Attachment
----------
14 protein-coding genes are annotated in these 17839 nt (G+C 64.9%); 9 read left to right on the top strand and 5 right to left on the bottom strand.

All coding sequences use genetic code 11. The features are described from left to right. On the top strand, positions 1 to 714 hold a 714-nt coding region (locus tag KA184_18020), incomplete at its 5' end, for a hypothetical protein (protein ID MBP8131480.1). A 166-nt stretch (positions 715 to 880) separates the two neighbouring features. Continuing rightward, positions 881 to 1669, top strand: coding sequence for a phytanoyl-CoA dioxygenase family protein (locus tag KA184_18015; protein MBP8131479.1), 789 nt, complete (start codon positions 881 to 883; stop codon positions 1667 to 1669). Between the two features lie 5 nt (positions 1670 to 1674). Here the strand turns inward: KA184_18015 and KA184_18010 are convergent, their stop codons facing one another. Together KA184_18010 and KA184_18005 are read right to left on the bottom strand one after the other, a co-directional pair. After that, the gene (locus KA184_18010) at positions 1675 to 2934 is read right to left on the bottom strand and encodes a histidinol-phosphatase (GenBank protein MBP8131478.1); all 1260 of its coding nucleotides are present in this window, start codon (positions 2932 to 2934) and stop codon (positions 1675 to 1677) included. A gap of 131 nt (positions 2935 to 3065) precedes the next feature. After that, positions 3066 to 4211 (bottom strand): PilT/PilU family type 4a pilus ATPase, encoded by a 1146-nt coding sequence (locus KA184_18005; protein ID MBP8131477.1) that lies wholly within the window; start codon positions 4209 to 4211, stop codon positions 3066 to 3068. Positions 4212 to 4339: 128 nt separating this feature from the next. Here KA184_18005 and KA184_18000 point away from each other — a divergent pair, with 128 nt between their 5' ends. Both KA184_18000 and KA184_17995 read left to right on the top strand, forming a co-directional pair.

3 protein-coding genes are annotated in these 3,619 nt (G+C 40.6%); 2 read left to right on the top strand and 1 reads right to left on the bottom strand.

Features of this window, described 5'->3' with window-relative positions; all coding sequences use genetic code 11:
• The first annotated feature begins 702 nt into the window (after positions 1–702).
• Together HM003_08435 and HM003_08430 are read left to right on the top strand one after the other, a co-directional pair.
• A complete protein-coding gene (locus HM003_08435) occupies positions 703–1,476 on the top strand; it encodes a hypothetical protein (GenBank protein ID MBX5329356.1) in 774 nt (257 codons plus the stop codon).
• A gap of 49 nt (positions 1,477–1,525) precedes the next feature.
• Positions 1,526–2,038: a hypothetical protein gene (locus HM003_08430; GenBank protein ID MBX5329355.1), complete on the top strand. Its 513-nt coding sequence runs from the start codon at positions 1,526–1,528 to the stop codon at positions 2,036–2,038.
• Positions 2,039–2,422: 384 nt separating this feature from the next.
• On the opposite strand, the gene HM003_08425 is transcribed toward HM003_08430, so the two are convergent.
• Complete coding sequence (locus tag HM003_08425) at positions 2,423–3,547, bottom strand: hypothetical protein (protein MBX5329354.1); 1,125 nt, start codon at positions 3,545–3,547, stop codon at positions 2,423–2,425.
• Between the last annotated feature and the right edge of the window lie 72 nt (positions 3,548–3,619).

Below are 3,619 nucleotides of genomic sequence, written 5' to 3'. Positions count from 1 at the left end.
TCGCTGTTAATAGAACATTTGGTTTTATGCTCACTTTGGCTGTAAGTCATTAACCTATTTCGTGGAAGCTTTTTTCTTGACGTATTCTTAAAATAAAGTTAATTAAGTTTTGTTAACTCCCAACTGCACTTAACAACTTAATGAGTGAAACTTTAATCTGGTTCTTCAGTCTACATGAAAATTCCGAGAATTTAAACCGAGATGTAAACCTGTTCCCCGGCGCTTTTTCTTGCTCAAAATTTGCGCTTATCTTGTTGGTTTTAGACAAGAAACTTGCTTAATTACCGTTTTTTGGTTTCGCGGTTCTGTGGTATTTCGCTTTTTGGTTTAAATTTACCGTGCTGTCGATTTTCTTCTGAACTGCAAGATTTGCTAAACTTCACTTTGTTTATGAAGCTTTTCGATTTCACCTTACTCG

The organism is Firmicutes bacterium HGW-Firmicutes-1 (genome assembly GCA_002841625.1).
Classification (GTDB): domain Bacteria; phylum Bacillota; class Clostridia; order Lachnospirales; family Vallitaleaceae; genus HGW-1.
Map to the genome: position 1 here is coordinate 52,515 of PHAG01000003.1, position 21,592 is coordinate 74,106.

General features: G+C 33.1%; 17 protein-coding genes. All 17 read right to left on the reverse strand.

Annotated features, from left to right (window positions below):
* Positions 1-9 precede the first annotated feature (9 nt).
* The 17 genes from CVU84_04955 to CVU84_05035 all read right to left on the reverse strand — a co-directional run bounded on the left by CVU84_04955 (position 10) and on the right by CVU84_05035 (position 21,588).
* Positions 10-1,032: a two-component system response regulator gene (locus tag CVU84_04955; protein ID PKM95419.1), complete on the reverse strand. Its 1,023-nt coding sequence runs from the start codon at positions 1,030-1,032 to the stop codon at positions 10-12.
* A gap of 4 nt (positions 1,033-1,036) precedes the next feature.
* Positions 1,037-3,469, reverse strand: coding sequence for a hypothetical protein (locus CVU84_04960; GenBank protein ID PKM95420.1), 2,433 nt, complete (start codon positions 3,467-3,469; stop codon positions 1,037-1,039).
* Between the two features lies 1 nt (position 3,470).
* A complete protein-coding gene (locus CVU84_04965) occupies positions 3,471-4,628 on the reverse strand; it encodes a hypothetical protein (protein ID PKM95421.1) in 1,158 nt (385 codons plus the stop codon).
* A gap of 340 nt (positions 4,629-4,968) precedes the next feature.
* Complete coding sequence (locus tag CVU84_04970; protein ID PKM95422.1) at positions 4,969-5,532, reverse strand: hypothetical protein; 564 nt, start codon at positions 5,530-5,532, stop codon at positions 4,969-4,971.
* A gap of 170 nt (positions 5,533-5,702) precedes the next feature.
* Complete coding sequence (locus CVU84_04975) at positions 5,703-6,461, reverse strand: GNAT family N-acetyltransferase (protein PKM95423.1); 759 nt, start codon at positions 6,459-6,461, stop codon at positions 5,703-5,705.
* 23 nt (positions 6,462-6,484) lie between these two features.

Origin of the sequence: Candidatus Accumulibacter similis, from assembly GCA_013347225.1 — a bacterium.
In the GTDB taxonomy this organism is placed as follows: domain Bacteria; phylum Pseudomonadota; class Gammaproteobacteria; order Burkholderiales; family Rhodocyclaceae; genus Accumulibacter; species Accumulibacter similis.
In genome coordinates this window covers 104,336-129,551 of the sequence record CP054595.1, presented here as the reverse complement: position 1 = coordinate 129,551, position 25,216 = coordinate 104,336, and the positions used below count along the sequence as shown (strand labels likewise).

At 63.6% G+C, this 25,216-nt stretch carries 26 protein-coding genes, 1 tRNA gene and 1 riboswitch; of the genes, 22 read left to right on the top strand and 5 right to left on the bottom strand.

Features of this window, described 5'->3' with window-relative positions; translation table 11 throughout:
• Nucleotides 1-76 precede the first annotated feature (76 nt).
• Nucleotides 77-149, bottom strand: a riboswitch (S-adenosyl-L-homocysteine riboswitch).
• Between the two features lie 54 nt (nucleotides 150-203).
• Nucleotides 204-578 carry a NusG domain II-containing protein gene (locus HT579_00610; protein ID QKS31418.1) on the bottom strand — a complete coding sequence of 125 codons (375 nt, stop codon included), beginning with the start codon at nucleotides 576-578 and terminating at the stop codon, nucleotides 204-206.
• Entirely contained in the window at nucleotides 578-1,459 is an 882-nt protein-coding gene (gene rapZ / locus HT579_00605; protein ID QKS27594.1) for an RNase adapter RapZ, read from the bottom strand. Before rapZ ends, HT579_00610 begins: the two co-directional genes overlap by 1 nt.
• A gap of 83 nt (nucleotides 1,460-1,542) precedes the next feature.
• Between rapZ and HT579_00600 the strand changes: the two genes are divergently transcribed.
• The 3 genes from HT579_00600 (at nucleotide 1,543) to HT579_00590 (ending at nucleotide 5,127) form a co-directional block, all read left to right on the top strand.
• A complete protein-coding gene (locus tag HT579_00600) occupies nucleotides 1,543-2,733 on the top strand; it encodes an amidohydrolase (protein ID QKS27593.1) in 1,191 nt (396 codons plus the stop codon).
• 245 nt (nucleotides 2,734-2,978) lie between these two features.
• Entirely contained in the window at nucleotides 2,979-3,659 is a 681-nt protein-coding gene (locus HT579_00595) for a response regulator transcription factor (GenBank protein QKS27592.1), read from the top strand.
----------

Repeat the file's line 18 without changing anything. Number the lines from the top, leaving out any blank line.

Map to the genome: position 1 here is coordinate 52,515 of PHAG01000003.1, position 21,592 is coordinate 74,106.